Be careful that [@poll error] is a recent addition (OCaml 4.14). Earlier version of OCaml require attributes to disable inlining (among other things), to avoid that polling points could be added during compilation via code transformations. [@poll error] has the correct semantics in this regard in OCaml 4.14, but earlier OCaml versions will disregard the attribute and potentially produce incorrect code in the absence of additional attributes. Also, I would not recommend trying to do without the [@poll error] attribute, because this is error-prone and requires knowledge of the compiler.

[@poll error] is also inoperant in bytecode (which is trickier because it has more polling locations).

Lastly, it should be noted that [@poll error] is very inexpressive in the kind of code that it accepts. The reasoning-about-polling-locations trick is also used in parts of the stdlib, for which [@poll error] is not expressive enough. I proposed a more expressive attribute to handle those cases, but it was not accepted. There is also a proposal to delay the polling with “masking” during critical sections, at runtime (hence even more expressive).

As far as I understand, the usage of [poll error] starts to be interesting when we start to use a mix of Thread and Domain? For instance, if we allocate only Domains, the usage of an Hashtbl into one (and uniquely one, the Hashtbl is not shared between Domains) is “safe”? Moreover, Mutex still is the best practice (regardless Domain or Thread) to protect an Hashtbl against data-race conditon?

Yes, and also when using only Threads (and no Domains).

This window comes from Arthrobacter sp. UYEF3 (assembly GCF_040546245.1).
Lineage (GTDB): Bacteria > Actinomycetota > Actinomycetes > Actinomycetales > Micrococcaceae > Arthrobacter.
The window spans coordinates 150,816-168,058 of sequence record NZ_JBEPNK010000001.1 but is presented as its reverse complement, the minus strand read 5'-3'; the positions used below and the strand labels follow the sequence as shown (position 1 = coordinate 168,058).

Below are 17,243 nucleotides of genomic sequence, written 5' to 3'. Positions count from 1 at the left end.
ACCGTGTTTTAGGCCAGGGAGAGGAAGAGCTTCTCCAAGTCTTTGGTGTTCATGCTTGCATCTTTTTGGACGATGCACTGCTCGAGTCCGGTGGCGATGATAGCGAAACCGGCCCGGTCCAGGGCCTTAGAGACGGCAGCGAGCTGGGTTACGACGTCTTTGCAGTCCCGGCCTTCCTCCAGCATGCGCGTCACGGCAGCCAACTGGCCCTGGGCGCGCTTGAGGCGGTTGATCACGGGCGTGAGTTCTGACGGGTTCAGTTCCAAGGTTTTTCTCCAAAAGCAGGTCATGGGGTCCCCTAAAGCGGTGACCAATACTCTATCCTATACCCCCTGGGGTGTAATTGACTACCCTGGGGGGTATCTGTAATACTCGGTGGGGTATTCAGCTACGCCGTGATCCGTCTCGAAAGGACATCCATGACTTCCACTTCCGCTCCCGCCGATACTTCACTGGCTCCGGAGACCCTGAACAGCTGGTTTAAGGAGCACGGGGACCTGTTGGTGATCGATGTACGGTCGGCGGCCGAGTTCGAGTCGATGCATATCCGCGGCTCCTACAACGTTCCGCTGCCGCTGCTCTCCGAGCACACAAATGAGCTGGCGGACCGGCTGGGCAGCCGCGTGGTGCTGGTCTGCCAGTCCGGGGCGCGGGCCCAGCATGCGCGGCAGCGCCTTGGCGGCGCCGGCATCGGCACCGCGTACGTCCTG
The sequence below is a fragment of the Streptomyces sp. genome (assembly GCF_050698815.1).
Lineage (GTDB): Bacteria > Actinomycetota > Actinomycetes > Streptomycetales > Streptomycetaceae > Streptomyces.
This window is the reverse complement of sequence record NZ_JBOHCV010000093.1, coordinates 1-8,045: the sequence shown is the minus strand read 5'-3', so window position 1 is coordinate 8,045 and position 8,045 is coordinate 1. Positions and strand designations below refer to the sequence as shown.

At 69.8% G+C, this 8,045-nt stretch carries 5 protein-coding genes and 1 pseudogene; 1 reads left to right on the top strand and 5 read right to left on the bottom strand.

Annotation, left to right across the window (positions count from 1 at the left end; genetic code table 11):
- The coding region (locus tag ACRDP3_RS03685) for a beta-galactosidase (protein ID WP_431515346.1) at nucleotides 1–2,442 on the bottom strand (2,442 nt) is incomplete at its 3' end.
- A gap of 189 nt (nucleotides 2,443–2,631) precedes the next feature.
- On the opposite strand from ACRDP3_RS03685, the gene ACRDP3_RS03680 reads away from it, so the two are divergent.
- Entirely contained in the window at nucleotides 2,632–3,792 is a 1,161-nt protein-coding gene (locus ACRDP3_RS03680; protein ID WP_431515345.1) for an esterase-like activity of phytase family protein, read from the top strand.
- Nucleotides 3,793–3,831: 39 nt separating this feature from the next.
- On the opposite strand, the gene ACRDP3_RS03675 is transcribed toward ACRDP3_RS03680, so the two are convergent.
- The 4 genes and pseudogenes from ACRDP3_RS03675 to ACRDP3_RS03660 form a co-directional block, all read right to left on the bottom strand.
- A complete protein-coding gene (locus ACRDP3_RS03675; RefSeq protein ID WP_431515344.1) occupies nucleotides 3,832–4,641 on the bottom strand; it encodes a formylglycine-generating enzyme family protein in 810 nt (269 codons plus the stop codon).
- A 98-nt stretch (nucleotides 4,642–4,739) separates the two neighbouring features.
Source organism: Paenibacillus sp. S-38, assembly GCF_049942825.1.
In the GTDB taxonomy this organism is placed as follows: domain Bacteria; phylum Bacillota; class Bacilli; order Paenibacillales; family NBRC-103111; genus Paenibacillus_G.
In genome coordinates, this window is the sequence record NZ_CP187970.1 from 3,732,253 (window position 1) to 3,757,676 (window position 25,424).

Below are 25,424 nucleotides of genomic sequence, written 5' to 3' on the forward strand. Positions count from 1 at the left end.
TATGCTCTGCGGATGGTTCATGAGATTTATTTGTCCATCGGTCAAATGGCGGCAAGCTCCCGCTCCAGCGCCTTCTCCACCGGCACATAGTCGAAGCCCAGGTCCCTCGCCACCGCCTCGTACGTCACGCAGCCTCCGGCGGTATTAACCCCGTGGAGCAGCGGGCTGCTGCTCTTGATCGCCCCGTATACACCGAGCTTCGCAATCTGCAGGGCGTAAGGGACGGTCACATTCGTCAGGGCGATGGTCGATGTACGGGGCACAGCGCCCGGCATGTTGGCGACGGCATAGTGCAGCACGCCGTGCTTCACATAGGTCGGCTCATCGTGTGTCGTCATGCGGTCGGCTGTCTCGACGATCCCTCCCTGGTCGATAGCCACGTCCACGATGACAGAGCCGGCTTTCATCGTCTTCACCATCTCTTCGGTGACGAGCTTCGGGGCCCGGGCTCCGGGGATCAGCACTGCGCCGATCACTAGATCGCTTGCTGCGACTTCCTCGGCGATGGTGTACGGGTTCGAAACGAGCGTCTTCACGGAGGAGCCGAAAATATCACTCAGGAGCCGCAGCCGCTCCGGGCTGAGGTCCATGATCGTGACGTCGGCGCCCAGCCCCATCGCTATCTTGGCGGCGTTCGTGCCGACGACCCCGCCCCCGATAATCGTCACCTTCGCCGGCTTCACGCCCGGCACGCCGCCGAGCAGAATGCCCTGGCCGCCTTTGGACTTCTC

One might ask why one would use Threads when we have Domains and effects?

My comment here hopefully provides some ideas where threads could still be very useful. The tl;dr is that threads could be used to allow effects based schedulers to effectively share domains and threads could also be used, in part, to e.g. implement IO in such a way that it becomes scheduler independent. If we do use threads, then it will likely be very useful to be able to implement communication between threads within a domain with as little synchronization as possible.

If you mean the Stdlib Hashtbl, then, yes, it is neither thread-safe nor parallelism-safe and one will need to e.g. use a Mutex to protect it when it might be accessed from multiple threads concurrently or from multiple domains in parallel.

As another currently available alternative, the Kcas library comes with a companion package of lock-free and parallelism-safe (and also thread-safe) data structures including a Hashtbl implementation that is designed to be an almost drop-in replacement for the Stdlib Hashtbl. When used in parallel from multiple domains it should provide better performance than Stdlib Hashtbl protected by a Mutex. It is also composable (read from “But why should you care about composability?”), which can make the implementation of more interesting use cases a breeze compared to the use of non-composable concurrent programming techniques.

Did you consider the idea to integrate that directly into the Stdlib’s Hashtbl?

Yes, and not really.

The API of Stdlib Hashtbl is not designed for concurrent programming. In sequential use cases it will be faster than any parallelism safe implementation that supports the full API.

The reason for mimicking the Stdlib Hashtbl API in Kcas is to allow for easier learning curve and to potentially make it easier to port an existing application to parallelism-safe OCaml 5.

In the future I expect there will be data structures that are designed from the start for concurrent programming and will e.g. avoid or de-emphasize features with inherent sequential bottlenecks (such as maintenance of exact length) and operations with inherent risk of starvation (such as being able to (atomically) insert an arbitrary number of elements to a data structure) and provide fused operations that support common use cases (such as get-or-add).